In short, it’s possible to agree that carbon-dioxide emissions from the use of fossil fuels are having an impact on the climate, while still raising legitimate questions about the extent of that impact, as well as about the data upon which our estimates are based. (Here’s an inconclusive yet interesting example of a question about basic data.)

Economic growth and the technological innovation that drives it have long been bulwarks of our domestic tranquillity and national security. Enlarging the pie for everyone prevents politics from devolving into nasty zero-sum squabbles over redistributing wealth. Growth also keeps us strong enough to hold external threats at bay. Do we really want to surrender this time-tested recipe for social peace and international success?

The creators of the divestment movement would like us to do just that. Whether their young followers recognize it or not, the fossil-fuel divestment campaign is tailor-made to discredit America’s economic system. Turning oil companies into murderous monsters and shutting off the energy that drives our prosperity is a roundabout way of undercutting capitalism itself, as the divestment campaign’s sponsors well understand. To accede to these propositions without serious debate is to cheat ourselves and our posterity, while betraying the very principles of intellectual exchange upon which liberal education rests.

The campus fossil-fuel divestment campaign tells us plenty about the direction of this country right now. Conservatives warn that Democrat-supported initiatives like Obamacare and cap-and-trade will inhibit economic growth and tamper with our freedoms in profound and dangerous ways. Democrats dismiss such talk, yet do little to count up the costs. The occasional imprudent voice on the left can’t help bragging that conservatives are right about what stands on the other side of our ongoing transformation, yet most play it smart by playing dumb.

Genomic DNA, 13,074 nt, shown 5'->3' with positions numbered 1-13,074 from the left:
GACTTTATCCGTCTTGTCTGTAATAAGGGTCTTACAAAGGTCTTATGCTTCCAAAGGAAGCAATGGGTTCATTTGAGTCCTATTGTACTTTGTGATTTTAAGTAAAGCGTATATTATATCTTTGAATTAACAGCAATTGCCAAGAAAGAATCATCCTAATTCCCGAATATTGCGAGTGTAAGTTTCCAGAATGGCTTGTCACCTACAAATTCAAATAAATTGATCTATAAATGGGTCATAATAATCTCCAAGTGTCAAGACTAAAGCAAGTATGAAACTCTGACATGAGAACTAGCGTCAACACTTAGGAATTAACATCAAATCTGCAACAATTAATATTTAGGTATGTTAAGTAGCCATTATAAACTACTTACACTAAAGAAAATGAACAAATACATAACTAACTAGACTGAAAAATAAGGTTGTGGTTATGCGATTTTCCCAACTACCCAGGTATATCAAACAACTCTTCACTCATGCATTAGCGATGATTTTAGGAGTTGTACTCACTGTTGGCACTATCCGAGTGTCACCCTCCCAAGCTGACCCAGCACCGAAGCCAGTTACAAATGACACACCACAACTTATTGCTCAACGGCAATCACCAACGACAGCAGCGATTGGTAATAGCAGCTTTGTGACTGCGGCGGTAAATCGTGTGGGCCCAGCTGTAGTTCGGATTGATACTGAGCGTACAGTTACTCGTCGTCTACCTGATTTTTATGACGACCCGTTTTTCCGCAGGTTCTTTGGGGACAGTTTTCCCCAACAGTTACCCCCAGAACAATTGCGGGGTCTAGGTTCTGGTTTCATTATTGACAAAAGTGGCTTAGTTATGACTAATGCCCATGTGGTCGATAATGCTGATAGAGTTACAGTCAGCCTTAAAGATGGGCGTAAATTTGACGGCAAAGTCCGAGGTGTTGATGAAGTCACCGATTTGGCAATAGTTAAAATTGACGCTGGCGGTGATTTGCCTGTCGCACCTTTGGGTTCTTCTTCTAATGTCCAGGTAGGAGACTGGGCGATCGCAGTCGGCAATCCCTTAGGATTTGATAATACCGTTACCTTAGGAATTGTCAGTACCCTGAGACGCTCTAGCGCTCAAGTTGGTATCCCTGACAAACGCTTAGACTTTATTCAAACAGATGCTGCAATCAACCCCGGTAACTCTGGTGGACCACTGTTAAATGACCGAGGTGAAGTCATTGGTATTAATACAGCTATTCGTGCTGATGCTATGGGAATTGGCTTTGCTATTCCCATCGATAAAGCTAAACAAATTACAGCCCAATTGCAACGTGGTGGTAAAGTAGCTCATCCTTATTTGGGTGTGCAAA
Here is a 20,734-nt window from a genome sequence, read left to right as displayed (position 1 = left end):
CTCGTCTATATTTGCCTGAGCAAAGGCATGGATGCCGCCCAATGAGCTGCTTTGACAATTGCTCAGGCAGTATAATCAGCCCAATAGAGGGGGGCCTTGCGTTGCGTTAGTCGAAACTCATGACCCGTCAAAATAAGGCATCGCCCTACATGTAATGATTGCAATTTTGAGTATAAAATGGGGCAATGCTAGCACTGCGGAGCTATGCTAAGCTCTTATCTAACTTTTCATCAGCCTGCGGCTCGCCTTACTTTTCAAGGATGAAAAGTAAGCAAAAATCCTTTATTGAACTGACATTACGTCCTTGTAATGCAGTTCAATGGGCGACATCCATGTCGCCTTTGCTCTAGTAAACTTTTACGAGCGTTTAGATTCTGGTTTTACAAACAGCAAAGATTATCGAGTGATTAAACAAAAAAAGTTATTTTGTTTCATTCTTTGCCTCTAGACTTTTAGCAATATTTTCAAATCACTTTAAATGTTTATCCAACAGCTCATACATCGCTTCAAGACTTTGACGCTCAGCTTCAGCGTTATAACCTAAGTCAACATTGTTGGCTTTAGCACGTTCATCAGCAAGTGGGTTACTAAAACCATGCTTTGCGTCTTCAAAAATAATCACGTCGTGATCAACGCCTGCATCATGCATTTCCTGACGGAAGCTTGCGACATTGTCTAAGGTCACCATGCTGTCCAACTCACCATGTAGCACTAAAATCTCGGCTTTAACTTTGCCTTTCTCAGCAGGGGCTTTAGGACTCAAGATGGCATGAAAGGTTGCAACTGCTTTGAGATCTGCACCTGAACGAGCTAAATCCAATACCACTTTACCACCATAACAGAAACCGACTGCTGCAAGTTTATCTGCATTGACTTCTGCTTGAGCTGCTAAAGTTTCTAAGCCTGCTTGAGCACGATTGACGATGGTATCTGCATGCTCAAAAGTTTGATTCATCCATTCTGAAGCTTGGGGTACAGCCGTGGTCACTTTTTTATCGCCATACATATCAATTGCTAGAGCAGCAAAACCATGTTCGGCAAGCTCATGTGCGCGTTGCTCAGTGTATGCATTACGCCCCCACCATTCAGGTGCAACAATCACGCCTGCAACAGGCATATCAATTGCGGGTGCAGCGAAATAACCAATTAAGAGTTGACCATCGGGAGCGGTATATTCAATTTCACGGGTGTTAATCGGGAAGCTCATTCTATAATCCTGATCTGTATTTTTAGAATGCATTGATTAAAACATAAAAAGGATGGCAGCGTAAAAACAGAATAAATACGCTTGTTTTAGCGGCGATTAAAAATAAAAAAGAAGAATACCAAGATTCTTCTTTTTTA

McKibben straddles the line. Although he has long insisted that the death of fossil fuels would spell an end to economic growth, the kid-gloves treatment he now receives in the liberal press downplays such talk. McKibben seems happy to oblige, perhaps understanding that success for his divestment campaign would do more to advance a post-growth society than any mere lecture or book.

Millennials, meanwhile, are in a bit of a haze. Their support for an expanded entitlement state and an end to fossil fuels threatens to render their employment woes permanent and their tax burdens unsustainable. Yet they have barely considered what is at stake. How could they, when the press won’t cover the conflicts? With a monolithically leftist faculty, and conservatives viewed as either dangerously uncool or outright genocidal, campus debate over such issues has all but disappeared.

Conservatives rightly want to win back the culture, especially among the young. The problem is that many millennials aren’t waiting to carefully consider earnest arguments from both sides about what sort of society we should want. They’ve swallowed the Left’s caricature of the Right, more out of the need for a secular religion or as a matter of fashion than from due consideration of the issues. That will be tough to reverse.

The fossil-fuel divestment campaign will test the capacity of our politics, our press, our universities, and our young people for thoughtful debate on serious issues. The results so far are disappointing.

 Stanley Kurtz is a senior fellow at the Ethics and Public Policy Center. This is the final installment of a three-part article.